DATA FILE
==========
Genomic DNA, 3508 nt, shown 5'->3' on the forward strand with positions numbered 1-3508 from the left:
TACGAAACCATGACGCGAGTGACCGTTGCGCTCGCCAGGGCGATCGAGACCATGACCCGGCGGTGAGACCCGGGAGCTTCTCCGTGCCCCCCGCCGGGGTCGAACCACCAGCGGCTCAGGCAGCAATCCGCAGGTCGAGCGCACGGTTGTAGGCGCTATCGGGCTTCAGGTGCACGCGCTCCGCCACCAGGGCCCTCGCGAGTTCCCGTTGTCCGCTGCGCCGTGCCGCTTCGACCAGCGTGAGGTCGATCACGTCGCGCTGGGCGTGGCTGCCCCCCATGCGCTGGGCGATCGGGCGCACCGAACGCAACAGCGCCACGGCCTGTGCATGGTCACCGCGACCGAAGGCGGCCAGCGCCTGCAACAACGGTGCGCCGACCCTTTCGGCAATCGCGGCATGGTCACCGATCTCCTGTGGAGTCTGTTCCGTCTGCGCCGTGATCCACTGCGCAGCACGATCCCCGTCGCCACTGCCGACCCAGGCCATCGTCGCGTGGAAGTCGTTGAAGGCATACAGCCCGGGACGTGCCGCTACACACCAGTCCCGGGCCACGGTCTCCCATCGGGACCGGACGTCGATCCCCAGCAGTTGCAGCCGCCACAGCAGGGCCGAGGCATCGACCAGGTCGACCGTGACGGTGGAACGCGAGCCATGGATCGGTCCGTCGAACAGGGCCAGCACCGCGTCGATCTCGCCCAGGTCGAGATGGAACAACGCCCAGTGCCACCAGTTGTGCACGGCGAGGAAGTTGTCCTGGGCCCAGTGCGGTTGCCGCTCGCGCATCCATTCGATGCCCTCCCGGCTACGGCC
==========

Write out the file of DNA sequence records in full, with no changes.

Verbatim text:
Genomic DNA, 3508 nt, shown 5'->3' on the forward strand with positions numbered 1-3508 from the left:
TACGAAACCATGACGCGAGTGACCGTTGCGCTCGCCAGGGCGATCGAGACCATGACCCGGCGGTGAGACCCGGGAGCTTCTCCGTGCCCCCCGCCGGGGTCGAACCACCAGCGGCTCAGGCAGCAATCCGCAGGTCGAGCGCACGGTTGTAGGCGCTATCGGGCTTCAGGTGCACGCGCTCCGCCACCAGGGCCCTCGCGAGTTCCCGTTGTCCGCTGCGCCGTGCCGCTTCGACCAGCGTGAGGTCGATCACGTCGCGCTGGGCGTGGCTGCCCCCCATGCGCTGGGCGATCGGGCGCACCGAACGCAACAGCGCCACGGCCTGTGCATGGTCACCGCGACCGAAGGCGGCCAGCGCCTGCAACAACGGTGCGCCGACCCTTTCGGCAATCGCGGCATGGTCACCGATCTCCTGTGGAGTCTGTTCCGTCTGCGCCGTGATCCACTGCGCAGCACGATCCCCGTCGCCACTGCCGACCCAGGCCATCGTCGCGTGGAAGTCGTTGAAGGCATACAGCCCGGGACGTGCCGCTACACACCAGTCCCGGGCCACGGTCTCCCATCGGGACCGGACGTCGATCCCCAGCAGTTGCAGCCGCCACAGCAGGGCCGAGGCATCGACCAGGTCGACCGTGACGGTGGAACGCGAGCCATGGATCGGTCCGTCGAACAGGGCCAGCACCGCGTCGATCTCGCCCAGGTCGAGATGGAACAACGCCCAGTGCCACCAGTTGTGCACGGCGAGGAAGTTGTCCTGGGCCCAGTGCGGTTGCCGCTCGCGCATCCATTCGATGCCCTCCCGGCTACGGCC